Tomorrow, July 28, the judges of this year's Man Booker Prize is set to announce their longlist for the award. The release of this list, the Booker's Dozen, is one of the most anticipated in the publishing industry. (The Booker's Dozen is made up of 13 books though.) Most of the time, a book included in the list immediately shoots to the top of bestseller lists.
Last year, after having read Aravind Adiga's novel, The White Tiger, I was inspired to read all the novels comprising the shortlist. Hey, if Michael Portillo, the chairman of the 2008 judging panel, says that all the shortlisted novels are "page turners," then they must be good reads, right?
Cut to several months later. Yes, I've managed to get all six books in the shortlist and, no, I haven't read all of them yet. I'm not sure if my idea of a page turner is the same as the judges'. Except for The White Tiger, the other 5 novels are anything but page turners. Three novels are so lengthy they have doorstop proportions -- Hensher's The Northern Clemency, Toltz's A Fraction of the Whole, and Ghosh's Sea of Poppies. Barry's The Secret Scripture is too serious and morose. I am, however, currently reading Grant's The Clothes on Their Backs and I'm finding it quite good. It's still not a page turner though.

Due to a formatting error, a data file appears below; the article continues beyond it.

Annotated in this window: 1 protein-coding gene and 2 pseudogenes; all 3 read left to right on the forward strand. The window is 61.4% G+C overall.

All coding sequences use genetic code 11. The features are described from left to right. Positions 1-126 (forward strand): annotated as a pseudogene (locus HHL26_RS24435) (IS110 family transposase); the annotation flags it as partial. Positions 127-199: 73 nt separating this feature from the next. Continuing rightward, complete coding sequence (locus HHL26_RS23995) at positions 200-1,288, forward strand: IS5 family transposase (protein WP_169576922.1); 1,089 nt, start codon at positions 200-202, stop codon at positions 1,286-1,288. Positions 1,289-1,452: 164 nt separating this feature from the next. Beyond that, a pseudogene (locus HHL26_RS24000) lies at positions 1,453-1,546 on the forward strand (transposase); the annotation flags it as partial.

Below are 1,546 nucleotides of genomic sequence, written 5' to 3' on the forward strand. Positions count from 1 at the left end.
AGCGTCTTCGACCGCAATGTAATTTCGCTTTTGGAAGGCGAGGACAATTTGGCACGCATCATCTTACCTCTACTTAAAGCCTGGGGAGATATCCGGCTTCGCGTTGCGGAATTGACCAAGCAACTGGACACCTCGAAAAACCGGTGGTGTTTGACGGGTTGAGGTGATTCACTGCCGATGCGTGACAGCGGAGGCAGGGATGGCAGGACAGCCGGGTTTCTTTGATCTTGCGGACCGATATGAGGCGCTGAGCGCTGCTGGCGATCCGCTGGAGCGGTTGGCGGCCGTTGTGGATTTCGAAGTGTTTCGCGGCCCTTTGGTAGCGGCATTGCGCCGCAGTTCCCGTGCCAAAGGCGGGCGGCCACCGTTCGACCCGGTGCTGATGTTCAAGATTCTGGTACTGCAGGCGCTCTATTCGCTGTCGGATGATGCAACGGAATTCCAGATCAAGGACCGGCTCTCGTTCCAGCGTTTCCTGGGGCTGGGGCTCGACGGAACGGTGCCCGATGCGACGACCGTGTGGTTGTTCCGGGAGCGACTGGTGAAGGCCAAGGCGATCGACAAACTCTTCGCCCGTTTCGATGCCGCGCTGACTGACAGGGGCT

Booker Prize winners are usually safe bets when you're looking for an enjoyable read. Most of my friends can't get over Martel's Life of Pi and Roy's The God of Small Things. My favorites are still Kelman's How Late It Was, How Late, a novel about an alcoholic on a downward spiral, and McEwan's Amsterdam, a short novel with a twisted ending.
How about you, dear reader? What's your favorite Booker novel?